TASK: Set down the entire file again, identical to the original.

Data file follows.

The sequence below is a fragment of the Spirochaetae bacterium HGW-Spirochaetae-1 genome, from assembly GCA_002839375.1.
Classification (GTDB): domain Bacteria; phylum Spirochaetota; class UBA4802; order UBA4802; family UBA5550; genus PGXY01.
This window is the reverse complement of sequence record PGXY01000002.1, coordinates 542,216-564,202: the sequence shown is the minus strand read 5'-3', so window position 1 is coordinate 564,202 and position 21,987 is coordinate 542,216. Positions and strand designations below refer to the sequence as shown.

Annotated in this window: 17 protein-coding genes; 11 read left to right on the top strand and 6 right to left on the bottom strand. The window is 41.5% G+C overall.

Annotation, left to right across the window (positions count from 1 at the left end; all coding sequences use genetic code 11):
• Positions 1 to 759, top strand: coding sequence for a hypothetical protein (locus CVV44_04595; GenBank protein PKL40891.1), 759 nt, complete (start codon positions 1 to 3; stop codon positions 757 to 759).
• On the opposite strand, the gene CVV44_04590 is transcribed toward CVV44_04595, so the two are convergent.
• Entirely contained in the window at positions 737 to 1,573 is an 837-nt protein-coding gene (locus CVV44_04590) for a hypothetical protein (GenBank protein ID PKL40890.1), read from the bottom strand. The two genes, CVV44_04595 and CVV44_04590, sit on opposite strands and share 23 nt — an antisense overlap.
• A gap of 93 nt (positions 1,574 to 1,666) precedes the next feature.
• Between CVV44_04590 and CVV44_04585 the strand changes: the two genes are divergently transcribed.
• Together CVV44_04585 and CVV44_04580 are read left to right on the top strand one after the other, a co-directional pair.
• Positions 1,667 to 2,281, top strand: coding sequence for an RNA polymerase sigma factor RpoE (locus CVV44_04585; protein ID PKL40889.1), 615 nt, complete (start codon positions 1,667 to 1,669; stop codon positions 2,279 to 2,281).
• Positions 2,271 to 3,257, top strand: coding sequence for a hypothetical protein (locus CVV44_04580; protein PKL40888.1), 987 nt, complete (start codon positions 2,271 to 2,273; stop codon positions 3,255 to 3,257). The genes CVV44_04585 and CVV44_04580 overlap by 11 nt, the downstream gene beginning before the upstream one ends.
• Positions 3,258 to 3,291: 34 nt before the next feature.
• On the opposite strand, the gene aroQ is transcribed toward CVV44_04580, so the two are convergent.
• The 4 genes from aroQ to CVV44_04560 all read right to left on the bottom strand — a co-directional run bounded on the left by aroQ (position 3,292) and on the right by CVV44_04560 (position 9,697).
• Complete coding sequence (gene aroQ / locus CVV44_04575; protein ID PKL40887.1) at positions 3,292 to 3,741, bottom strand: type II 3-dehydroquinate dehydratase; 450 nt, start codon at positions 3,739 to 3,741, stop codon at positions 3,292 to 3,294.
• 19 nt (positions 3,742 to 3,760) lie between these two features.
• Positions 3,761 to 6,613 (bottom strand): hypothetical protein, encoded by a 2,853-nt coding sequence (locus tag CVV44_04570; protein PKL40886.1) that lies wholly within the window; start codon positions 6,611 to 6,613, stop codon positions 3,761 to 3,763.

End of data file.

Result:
The sequence below is a fragment of the Spirochaetae bacterium HGW-Spirochaetae-1 genome, from assembly GCA_002839375.1.
Classification (GTDB): domain Bacteria; phylum Spirochaetota; class UBA4802; order UBA4802; family UBA5550; genus PGXY01.
This window is the reverse complement of sequence record PGXY01000002.1, coordinates 542,216-564,202: the sequence shown is the minus strand read 5'-3', so window position 1 is coordinate 564,202 and position 21,987 is coordinate 542,216. Positions and strand designations below refer to the sequence as shown.

Annotated in this window: 17 protein-coding genes; 11 read left to right on the top strand and 6 right to left on the bottom strand. The window is 41.5% G+C overall.

Annotation, left to right across the window (positions count from 1 at the left end; all coding sequences use genetic code 11):
• Positions 1 to 759, top strand: coding sequence for a hypothetical protein (locus CVV44_04595; GenBank protein PKL40891.1), 759 nt, complete (start codon positions 1 to 3; stop codon positions 757 to 759).
• On the opposite strand, the gene CVV44_04590 is transcribed toward CVV44_04595, so the two are convergent.
• Entirely contained in the window at positions 737 to 1,573 is an 837-nt protein-coding gene (locus CVV44_04590) for a hypothetical protein (GenBank protein ID PKL40890.1), read from the bottom strand. The two genes, CVV44_04595 and CVV44_04590, sit on opposite strands and share 23 nt — an antisense overlap.
• A gap of 93 nt (positions 1,574 to 1,666) precedes the next feature.
• Between CVV44_04590 and CVV44_04585 the strand changes: the two genes are divergently transcribed.
• Together CVV44_04585 and CVV44_04580 are read left to right on the top strand one after the other, a co-directional pair.
• Positions 1,667 to 2,281, top strand: coding sequence for an RNA polymerase sigma factor RpoE (locus CVV44_04585; protein ID PKL40889.1), 615 nt, complete (start codon positions 1,667 to 1,669; stop codon positions 2,279 to 2,281).
• Positions 2,271 to 3,257, top strand: coding sequence for a hypothetical protein (locus CVV44_04580; protein PKL40888.1), 987 nt, complete (start codon positions 2,271 to 2,273; stop codon positions 3,255 to 3,257). The genes CVV44_04585 and CVV44_04580 overlap by 11 nt, the downstream gene beginning before the upstream one ends.
• Positions 3,258 to 3,291: 34 nt before the next feature.
• On the opposite strand, the gene aroQ is transcribed toward CVV44_04580, so the two are convergent.
• The 4 genes from aroQ to CVV44_04560 all read right to left on the bottom strand — a co-directional run bounded on the left by aroQ (position 3,292) and on the right by CVV44_04560 (position 9,697).
• Complete coding sequence (gene aroQ / locus CVV44_04575; protein ID PKL40887.1) at positions 3,292 to 3,741, bottom strand: type II 3-dehydroquinate dehydratase; 450 nt, start codon at positions 3,739 to 3,741, stop codon at positions 3,292 to 3,294.
• 19 nt (positions 3,742 to 3,760) lie between these two features.
• Positions 3,761 to 6,613 (bottom strand): hypothetical protein, encoded by a 2,853-nt coding sequence (locus tag CVV44_04570; protein PKL40886.1) that lies wholly within the window; start codon positions 6,611 to 6,613, stop codon positions 3,761 to 3,763.